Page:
Work restarts on Folkestone East

March 26, 2017


After mothballing the layout for 18 months whilst I worked on other projects, I have finally flung the dust covers off the layout and started to deal with some problems with it (I admit to making a pig’s ear of some aspects of the layout, ears which now need to be rectified). Operating wrinkles also needed to be ironed out too.

The first job involves the original laser cut turnouts which made up the curved cross-over at the Ashford end of the layout. This junction, which provides access to the harbour branch turn-back roads and yard, is the most critical on the layout. Using laser-cut turnout bases and glued chairs is a good technique and looks great too except for one thing: they are not durable enough for a heavy duty main line hosting a frequent train frequency. As a facing pair of turnouts on the main line, they were becoming badly damaged by the heaviest locos in the fleet, namely my Heljan Class 47s. At nearly 750g each, they were knocking six shades of hell out of that cross-over to the point they no longer worked properly and repairs were impracticable. New ones of more durable soldered construction (see above) were built at the work bench and installed in January.

A plan to remodel the unsuccessful western end of the layout was in mind anyway, so turnout replacement fitted well with the building of some flats based loosely on Lawrence Court just off the Dover Road together with remodelling the scenery and modifying the back drop to make room for the partial low relief buildings.

During the 18 month period of storage, further information regarding a row of brown-brick buildings (predominantly hidden behind weed trees on the line side) became available, buildings which turned out to be the Lawrence Court flats. Winter-time images with trees bare of leaves revealed how dominant these low-rise flats actually are at this location. Whilst the real main line on which this layout is inspired is dead straight in this location, I have to live with a curve as it is located at the end of the room! There’s no extending the layout through the wall and into my neighbour’s field without objections from the sheep and other practical difficulties! The flats were nearly complete by the time I found the time to write this blog entry. They fit on the curve of the layout quite well, being partial low-relief buildings. Ideally, they should be set a little further back from the line, but the curve in the track makes placing the buildings tricky. Once the landscaping around and to the rear of the flats is complete, trees will be added to the line side once again partially concealing them.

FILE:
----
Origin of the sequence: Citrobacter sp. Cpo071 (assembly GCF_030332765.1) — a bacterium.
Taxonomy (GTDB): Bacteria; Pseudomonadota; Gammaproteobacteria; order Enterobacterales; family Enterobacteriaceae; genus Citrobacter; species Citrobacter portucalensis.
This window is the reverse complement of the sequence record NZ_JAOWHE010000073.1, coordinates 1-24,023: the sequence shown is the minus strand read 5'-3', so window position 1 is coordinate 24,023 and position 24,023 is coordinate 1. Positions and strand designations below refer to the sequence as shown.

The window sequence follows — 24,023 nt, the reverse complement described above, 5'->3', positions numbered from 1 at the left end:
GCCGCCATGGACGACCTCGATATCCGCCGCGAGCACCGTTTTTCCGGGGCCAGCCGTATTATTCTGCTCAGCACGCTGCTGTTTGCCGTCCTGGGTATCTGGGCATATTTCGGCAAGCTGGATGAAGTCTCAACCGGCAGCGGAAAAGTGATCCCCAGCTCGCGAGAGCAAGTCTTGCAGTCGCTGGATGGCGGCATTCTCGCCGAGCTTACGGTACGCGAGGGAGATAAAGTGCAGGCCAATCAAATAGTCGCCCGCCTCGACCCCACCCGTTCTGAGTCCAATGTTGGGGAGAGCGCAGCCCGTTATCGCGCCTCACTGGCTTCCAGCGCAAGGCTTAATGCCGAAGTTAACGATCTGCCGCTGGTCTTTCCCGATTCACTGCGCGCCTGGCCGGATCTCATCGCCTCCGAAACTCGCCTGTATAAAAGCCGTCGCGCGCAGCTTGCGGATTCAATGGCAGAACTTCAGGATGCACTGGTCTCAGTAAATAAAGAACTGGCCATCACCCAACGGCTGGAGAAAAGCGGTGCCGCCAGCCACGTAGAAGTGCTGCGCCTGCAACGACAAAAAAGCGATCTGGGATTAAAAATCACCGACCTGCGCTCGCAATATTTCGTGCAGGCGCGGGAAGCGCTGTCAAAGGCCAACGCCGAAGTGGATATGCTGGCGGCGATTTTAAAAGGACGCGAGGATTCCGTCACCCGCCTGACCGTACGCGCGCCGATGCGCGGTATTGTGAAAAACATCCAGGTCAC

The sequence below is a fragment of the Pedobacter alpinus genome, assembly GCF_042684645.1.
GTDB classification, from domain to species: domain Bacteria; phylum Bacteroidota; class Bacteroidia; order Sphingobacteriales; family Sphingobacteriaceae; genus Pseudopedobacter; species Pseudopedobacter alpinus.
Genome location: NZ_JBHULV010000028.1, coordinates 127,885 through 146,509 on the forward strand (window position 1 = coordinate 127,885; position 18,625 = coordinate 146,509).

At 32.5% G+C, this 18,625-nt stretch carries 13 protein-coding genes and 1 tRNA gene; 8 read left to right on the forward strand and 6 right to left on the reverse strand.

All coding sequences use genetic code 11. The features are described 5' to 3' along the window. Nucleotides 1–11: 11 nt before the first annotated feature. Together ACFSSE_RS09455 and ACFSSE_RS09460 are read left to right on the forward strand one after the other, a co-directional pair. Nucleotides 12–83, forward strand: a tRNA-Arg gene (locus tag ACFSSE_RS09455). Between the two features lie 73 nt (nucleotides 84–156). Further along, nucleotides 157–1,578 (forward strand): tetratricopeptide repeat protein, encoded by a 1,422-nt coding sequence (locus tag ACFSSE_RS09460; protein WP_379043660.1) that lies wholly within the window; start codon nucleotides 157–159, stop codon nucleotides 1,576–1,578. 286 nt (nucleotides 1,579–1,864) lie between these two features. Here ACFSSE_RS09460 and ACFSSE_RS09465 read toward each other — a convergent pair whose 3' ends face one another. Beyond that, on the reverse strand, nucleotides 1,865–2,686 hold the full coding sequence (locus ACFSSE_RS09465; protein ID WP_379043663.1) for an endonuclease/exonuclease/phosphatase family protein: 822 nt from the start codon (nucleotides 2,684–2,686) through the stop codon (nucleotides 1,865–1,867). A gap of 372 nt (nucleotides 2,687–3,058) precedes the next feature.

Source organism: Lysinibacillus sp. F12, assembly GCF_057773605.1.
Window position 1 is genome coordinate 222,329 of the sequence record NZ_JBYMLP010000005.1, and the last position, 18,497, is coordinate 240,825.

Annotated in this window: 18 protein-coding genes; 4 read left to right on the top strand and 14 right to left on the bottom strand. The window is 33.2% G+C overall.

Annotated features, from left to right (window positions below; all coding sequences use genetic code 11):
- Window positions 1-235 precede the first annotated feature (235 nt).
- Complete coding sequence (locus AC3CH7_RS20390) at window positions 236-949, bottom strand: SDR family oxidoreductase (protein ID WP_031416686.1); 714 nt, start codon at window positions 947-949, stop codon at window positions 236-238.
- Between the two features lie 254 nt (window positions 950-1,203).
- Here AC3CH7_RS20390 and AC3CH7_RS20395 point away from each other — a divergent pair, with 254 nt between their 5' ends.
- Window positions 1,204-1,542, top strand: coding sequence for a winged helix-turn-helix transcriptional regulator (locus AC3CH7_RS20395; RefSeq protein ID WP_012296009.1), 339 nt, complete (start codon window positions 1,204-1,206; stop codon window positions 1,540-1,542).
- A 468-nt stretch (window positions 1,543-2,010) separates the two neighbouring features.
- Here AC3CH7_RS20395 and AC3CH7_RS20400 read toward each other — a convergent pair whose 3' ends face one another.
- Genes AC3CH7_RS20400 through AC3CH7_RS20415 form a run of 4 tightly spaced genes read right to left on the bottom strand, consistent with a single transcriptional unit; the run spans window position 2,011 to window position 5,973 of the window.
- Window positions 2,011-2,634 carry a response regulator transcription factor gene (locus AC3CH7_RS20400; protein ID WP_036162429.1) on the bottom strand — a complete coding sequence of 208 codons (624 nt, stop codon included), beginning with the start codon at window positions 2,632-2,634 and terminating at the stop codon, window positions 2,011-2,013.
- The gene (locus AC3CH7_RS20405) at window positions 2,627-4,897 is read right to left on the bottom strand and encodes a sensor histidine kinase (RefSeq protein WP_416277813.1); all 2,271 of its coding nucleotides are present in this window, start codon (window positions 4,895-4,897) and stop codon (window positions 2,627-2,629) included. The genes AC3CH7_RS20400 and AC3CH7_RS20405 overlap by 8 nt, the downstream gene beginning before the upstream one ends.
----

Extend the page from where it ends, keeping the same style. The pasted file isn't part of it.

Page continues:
The Up platform will be reinstated and track work reballasted and fitted with conductor rails once again. As part of this project, the signal box project has made a giant leap forward. Some adjustment to the back drop by moving it back by 3 inches and changing its shape a little has provided more room for the signal box (as well as the flats) which is moved east a little further to better position it in relation to the prototype location. Oh, yes, I must mot mention the retiring of the faithful Heljan 47s in favour of Bachmann ones (less damaging to the track) and the introduction of Dapol Class 73s (one picture above) which are gradually replacing my venerable Lima ones. More of the signal box, remodelling and the commissioning of the Class 73s later!


Loch Dhu Distillery progress pictures

September 14, 2016

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Landscaping, scenery and detailing of the Loch Dhu Siding side of my double-sided OO gauge micro-layout (the distillery is on the opposite side of the backdrop) has been completed (more or less) in recent weeks. A few things remain to be added at this time including the addition of a handful of small details, a road vehicle and a tidying up of the back drop area. Some grass tufts remain to be planted in one or two areas.

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Whilst working on this scene, I have managed to get my hands on another ARC Models kit, this time for the smaller version of the Andrew Barclay 0-4-0ST locomotive and in pre-war condition. No need to do any back-dating as was done to the larger version I built previously as a freelance distillery pug, named Loch Dhu No.1. This second distillery ‘Pug’ loco will be modelled as Dailuaine No.1 in 1968 condition.

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The layout is operational, but only has the two locos so far: the Bachmann Class 20 and the Pug as seen above. The layout awaits the Bachmann Class 24/1 model which is some time away as yet. A Class 27 is a possibility as is one of the Heljan rail buses – maybe – perhaps. Also, I plan to build a Ruston 48DS for the distillery branch – just for the hell of it! It will be a challenge to fit it out for DCC. – the Andrew Barclay 0-4-0ST was interesting enough. Hard to believe that there is a TCS decoder together with a TCS ‘Keep Alive’ device in the saddle tank of that loco!


Hornby Magazine cover story: Rannoch Moor

September 8, 2016